Ryan Boyer: I had pretty much written Jimmy Nelson off for fantasy purposes coming into this season. He's a former top-100 prospect who had shown us spurts of mixed league viability in the past, but the righty had been a headache more often than not with a career 4.38 ERA, 1.39 WHIP and 353/75 K/BB ratio over 436 innings coming into 2017. He managed to lead all pitchers with 86 walks last season even though he ranked just 50th with his 179 1/3 innings.


Something seems to have clicked with Nelson this season, though. While many starters' performances have gone in the wrong direction, Nelson has pitched the best ball of his career with a 3.30 ERA, 1.25 WHIP and 118/27 K/BB ratio across 109 frames. He boasts a 2.58 ERA and 95/17 K/BB ratio over 80 1/3 innings since the start of May, and he has four 10+ strikeout games over that stretch. A changed arm slot that's led to better breaking balls seems to be a big driver of Nelson's success, as our pals Paul Sporer and Eno Sarris touched on in a recent podcast for FanGraphs. Nelson has slashed his walk rate and bumped his strikeout rate up significantly, all the while continuing to induce grounders at a near-50 percent clip. He's also held left-handed batters to a sub-.700 OPS, which is huge since they've often tormented him in the past.


I have a tough time fully buying into Nelson's improved control given how wild he's been in the past, and any regression there could lead to trouble when you're calling Miller Park home. That said, I'm comfortable in projecting Nelson to continue being a mixed league asset after the break even if the walk rate comes up a bit.



Mark Lindquist: With Aaron Judge starring in both the Home Run Derby and the All-Star Game this week, it can be easy to forget just how poor of an initial impression the slugger made after being called up last August. The hulking outfielder homered in his first big league at-bat before proceeding to fall flat on his face as his first go-around with the Yankees progressed. Notably, Judge hit just .179 while striking out 42 times in 84 at-bats. He was readily available -- and for good reason -- in the back ends of fantasy drafts this spring. Indeed, he looked so unprepared to face major league pitching in 2016 that following a nice showing in spring training, the Yankees still seriously considered starting him out in Triple-A. Good decision by Brian Cashman to take the plunge.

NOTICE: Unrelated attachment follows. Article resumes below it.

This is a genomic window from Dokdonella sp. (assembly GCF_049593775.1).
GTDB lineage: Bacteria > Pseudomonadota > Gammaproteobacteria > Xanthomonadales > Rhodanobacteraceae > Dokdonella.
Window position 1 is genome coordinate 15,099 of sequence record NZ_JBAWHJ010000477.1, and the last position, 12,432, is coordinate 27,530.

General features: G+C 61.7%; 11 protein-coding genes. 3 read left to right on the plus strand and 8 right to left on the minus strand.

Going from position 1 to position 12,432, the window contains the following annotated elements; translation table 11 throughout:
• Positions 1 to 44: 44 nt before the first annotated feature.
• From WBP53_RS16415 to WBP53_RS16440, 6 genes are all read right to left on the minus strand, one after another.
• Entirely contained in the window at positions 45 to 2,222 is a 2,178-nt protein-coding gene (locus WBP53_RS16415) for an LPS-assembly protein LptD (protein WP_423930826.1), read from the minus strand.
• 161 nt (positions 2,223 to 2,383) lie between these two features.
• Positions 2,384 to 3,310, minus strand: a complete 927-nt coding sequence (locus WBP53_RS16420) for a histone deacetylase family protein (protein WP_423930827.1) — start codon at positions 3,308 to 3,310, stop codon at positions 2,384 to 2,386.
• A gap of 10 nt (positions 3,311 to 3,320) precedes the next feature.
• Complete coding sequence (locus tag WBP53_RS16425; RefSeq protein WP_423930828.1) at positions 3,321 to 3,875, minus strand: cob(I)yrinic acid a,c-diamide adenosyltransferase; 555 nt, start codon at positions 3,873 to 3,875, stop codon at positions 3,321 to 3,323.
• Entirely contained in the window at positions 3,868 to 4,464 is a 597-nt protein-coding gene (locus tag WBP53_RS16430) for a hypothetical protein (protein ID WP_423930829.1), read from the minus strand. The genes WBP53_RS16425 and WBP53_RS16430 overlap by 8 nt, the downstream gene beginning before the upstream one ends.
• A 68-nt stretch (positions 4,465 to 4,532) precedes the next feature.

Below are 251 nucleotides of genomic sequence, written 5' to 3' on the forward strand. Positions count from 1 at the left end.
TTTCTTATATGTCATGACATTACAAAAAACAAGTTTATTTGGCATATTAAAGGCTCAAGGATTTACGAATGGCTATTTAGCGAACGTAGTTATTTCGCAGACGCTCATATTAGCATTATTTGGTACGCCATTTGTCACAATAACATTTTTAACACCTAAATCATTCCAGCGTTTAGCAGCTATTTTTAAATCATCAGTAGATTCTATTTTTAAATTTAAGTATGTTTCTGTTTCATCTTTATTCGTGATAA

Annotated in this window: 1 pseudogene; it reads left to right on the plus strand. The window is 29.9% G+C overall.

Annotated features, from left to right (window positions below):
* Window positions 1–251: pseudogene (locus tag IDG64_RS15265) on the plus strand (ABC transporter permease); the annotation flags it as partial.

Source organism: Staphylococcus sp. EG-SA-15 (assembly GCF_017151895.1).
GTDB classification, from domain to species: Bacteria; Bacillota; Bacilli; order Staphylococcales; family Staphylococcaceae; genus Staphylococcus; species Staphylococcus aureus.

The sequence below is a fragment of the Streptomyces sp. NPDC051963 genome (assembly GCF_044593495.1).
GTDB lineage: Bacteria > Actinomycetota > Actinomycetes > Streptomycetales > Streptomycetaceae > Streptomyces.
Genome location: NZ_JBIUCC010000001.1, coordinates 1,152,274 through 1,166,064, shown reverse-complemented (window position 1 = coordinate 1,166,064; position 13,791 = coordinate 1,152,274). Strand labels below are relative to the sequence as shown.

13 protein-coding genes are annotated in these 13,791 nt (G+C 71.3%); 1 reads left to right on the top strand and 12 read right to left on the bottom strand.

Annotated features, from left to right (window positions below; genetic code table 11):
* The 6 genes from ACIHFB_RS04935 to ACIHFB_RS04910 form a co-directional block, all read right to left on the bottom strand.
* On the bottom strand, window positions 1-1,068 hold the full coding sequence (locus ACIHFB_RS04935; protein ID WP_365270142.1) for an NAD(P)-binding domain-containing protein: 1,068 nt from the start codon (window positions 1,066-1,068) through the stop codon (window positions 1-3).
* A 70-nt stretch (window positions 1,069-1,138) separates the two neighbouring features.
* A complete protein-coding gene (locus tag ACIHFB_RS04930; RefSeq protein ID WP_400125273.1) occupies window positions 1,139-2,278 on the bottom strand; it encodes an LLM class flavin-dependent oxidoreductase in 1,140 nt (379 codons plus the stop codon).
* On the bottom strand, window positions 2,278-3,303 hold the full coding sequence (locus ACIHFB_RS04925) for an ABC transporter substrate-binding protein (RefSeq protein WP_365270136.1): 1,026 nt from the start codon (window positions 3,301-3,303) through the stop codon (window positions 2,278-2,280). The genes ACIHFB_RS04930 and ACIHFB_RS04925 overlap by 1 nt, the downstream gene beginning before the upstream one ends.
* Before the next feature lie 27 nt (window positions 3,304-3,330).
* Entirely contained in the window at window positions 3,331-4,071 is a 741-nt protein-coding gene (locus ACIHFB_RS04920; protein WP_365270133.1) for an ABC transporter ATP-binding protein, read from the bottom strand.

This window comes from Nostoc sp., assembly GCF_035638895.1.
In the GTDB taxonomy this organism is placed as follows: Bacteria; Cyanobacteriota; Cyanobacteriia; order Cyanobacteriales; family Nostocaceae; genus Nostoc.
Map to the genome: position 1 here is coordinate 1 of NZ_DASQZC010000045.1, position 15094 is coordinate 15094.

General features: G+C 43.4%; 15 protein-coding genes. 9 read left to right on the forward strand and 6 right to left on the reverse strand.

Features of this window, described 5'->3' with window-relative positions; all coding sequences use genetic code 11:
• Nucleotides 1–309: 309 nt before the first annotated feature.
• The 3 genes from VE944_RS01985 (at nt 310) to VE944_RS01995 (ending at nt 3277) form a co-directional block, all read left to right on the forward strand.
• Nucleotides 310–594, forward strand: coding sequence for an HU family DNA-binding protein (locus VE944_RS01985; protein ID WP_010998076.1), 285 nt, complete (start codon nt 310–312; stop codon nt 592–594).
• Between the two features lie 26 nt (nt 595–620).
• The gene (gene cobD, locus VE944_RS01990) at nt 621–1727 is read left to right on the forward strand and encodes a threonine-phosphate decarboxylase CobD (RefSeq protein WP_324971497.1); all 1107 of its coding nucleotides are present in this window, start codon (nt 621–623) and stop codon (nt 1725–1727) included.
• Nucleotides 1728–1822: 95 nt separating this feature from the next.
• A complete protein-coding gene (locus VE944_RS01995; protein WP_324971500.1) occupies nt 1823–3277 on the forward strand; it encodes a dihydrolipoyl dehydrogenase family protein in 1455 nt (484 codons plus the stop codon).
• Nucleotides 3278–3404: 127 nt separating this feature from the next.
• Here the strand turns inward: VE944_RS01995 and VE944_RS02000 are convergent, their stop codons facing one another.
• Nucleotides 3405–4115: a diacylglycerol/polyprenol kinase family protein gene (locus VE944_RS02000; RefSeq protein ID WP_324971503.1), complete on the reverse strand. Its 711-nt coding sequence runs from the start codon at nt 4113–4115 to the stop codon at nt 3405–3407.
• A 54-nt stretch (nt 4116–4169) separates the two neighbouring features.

Judge raced out to a .303/.411/.750 slash line for the month of April, a month in which he clocked 10 homers and drove in 20 runs. He has not slowed since. That .303 mark is his lowest average in any month this season. Heading into the All-Star break, he has driven in 66 runs while slashing ..329/.448/.691. He leads the majors in home runs (30), WAR (5.3) and his 208 total bases are second only to Colorado's Charlie Blackmon. After walking just nine times in 84 at-bats last year, he has drawn a whopping 61 free passes in 301 at-bats during the current campaign. The White Sox walked him intentionally with nobody on base during a June game. Things have escalated to that level.


Even with all of the terrifying offensive statistics to his name, though, some regression is almost certain on the average front given his .426 BABIP. He is also on pace to strike out more than 200 times. Despite the remaining holes in his swing -- he can be beat on good fastballs up in the zone -- Judge has yet to hit any sort of a sustained slump this year. It will be fascinating to see how he adjusts when he falls on hard times. Which will presumably happen, eventually, but even if he does find himself in a prolonged rut, I fully expect him to be in the MVP conversation come September.